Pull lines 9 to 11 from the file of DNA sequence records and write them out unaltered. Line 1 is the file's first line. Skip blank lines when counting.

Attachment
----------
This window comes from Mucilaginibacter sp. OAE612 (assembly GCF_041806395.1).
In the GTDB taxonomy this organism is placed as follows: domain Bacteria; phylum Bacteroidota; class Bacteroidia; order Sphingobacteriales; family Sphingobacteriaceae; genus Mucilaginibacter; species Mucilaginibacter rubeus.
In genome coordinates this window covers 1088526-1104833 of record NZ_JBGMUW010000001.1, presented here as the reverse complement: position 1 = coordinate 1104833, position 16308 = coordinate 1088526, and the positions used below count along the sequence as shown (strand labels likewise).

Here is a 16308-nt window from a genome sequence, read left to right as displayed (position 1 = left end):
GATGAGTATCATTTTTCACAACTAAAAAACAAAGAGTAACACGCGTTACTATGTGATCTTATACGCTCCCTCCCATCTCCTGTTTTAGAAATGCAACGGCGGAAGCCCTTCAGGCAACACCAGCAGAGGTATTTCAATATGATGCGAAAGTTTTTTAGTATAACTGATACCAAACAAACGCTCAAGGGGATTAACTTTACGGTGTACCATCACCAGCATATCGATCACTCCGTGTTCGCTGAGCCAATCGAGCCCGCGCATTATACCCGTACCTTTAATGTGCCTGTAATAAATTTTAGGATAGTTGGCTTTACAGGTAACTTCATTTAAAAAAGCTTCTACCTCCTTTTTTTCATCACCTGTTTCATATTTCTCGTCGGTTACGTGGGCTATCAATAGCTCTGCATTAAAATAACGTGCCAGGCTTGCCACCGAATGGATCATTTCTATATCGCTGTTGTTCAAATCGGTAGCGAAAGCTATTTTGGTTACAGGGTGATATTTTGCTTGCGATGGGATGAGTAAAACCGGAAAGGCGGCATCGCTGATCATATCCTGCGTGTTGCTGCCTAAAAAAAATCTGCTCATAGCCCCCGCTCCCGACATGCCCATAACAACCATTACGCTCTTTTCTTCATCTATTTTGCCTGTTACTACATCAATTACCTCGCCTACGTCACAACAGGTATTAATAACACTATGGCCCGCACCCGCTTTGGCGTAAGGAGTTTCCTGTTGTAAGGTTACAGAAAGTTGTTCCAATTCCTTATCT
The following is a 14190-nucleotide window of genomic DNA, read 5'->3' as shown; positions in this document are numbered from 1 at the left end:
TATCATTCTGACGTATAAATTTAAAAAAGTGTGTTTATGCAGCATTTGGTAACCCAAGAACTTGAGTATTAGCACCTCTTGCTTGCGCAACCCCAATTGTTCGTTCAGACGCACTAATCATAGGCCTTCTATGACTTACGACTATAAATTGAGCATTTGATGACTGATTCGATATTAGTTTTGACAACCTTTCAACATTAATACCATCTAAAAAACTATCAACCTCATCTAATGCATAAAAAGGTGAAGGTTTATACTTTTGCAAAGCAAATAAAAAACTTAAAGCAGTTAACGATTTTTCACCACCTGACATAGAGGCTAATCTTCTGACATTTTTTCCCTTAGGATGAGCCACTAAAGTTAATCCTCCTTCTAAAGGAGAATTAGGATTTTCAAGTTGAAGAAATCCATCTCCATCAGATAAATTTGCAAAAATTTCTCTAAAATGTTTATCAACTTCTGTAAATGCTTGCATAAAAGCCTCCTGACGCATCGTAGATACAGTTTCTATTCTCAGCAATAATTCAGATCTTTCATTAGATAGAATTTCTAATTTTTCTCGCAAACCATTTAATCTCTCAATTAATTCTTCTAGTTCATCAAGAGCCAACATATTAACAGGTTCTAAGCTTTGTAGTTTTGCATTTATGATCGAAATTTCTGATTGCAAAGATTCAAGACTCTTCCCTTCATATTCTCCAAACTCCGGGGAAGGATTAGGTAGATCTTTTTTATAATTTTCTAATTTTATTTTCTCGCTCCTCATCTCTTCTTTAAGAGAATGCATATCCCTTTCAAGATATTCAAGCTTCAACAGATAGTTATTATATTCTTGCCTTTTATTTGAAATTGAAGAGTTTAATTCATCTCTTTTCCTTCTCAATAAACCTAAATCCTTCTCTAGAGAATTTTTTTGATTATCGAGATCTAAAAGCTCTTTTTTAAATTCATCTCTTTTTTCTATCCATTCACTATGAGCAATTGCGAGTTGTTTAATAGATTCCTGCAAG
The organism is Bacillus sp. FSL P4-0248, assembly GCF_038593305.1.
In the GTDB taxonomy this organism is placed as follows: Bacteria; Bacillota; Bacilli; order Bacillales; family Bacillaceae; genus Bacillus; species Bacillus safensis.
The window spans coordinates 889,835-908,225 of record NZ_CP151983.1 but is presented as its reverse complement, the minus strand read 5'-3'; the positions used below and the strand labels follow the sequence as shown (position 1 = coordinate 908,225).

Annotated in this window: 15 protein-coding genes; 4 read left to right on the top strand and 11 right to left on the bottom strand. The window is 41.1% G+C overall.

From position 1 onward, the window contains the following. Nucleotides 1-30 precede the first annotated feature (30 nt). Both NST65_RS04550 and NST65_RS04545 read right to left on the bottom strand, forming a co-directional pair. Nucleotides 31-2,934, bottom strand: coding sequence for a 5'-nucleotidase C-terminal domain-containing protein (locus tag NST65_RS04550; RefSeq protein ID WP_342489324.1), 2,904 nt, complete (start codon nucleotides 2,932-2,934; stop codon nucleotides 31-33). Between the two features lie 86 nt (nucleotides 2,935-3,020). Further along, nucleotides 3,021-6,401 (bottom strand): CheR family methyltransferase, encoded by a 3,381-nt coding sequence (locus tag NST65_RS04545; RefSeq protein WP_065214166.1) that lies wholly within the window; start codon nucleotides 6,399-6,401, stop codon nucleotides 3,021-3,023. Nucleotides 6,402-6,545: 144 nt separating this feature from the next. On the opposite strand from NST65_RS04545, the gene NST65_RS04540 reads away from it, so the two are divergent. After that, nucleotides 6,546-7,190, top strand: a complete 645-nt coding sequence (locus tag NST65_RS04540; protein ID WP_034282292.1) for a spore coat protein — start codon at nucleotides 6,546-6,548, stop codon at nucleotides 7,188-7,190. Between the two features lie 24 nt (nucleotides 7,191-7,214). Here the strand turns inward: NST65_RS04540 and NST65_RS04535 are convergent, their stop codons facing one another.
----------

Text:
In the GTDB taxonomy this organism is placed as follows: Bacteria; Bacillota; Bacilli; order Bacillales; family Bacillaceae; genus Bacillus; species Bacillus safensis.
The window spans coordinates 889,835-908,225 of record NZ_CP151983.1 but is presented as its reverse complement, the minus strand read 5'-3'; the positions used below and the strand labels follow the sequence as shown (position 1 = coordinate 908,225).

Annotated in this window: 15 protein-coding genes; 4 read left to right on the top strand and 11 right to left on the bottom strand. The window is 41.1% G+C overall.